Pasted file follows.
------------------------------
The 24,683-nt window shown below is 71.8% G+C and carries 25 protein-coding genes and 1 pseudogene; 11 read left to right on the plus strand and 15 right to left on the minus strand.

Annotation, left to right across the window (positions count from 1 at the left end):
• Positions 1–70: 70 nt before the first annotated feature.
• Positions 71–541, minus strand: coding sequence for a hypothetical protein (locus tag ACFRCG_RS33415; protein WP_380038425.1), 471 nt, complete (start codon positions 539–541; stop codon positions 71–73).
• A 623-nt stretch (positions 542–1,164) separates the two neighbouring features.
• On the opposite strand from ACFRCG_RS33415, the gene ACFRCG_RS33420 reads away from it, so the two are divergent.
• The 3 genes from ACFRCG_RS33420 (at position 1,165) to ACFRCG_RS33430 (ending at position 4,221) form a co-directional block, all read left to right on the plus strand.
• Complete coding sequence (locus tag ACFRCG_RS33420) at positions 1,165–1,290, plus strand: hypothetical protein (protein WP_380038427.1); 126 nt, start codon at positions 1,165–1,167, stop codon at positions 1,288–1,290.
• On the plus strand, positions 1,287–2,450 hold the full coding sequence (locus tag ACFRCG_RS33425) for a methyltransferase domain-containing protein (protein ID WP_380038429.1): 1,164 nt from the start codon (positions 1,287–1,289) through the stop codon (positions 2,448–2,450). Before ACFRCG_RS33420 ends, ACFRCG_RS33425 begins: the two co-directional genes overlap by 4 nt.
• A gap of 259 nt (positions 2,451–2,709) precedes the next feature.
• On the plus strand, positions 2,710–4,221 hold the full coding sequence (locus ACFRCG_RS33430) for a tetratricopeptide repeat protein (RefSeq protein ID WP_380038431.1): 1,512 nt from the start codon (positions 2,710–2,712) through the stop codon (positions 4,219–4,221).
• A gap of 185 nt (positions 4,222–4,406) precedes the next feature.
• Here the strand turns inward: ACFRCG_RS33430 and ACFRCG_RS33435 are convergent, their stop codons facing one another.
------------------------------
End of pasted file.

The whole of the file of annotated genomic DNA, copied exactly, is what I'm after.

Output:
The 24,683-nt window shown below is 71.8% G+C and carries 25 protein-coding genes and 1 pseudogene; 11 read left to right on the plus strand and 15 right to left on the minus strand.

Annotation, left to right across the window (positions count from 1 at the left end):
• Positions 1–70: 70 nt before the first annotated feature.
• Positions 71–541, minus strand: coding sequence for a hypothetical protein (locus tag ACFRCG_RS33415; protein WP_380038425.1), 471 nt, complete (start codon positions 539–541; stop codon positions 71–73).
• A 623-nt stretch (positions 542–1,164) separates the two neighbouring features.
• On the opposite strand from ACFRCG_RS33415, the gene ACFRCG_RS33420 reads away from it, so the two are divergent.
• The 3 genes from ACFRCG_RS33420 (at position 1,165) to ACFRCG_RS33430 (ending at position 4,221) form a co-directional block, all read left to right on the plus strand.
• Complete coding sequence (locus tag ACFRCG_RS33420) at positions 1,165–1,290, plus strand: hypothetical protein (protein WP_380038427.1); 126 nt, start codon at positions 1,165–1,167, stop codon at positions 1,288–1,290.
• On the plus strand, positions 1,287–2,450 hold the full coding sequence (locus tag ACFRCG_RS33425) for a methyltransferase domain-containing protein (protein ID WP_380038429.1): 1,164 nt from the start codon (positions 1,287–1,289) through the stop codon (positions 2,448–2,450). Before ACFRCG_RS33420 ends, ACFRCG_RS33425 begins: the two co-directional genes overlap by 4 nt.
• A gap of 259 nt (positions 2,451–2,709) precedes the next feature.
• On the plus strand, positions 2,710–4,221 hold the full coding sequence (locus ACFRCG_RS33430) for a tetratricopeptide repeat protein (RefSeq protein ID WP_380038431.1): 1,512 nt from the start codon (positions 2,710–2,712) through the stop codon (positions 4,219–4,221).
• A gap of 185 nt (positions 4,222–4,406) precedes the next feature.
• Here the strand turns inward: ACFRCG_RS33430 and ACFRCG_RS33435 are convergent, their stop codons facing one another.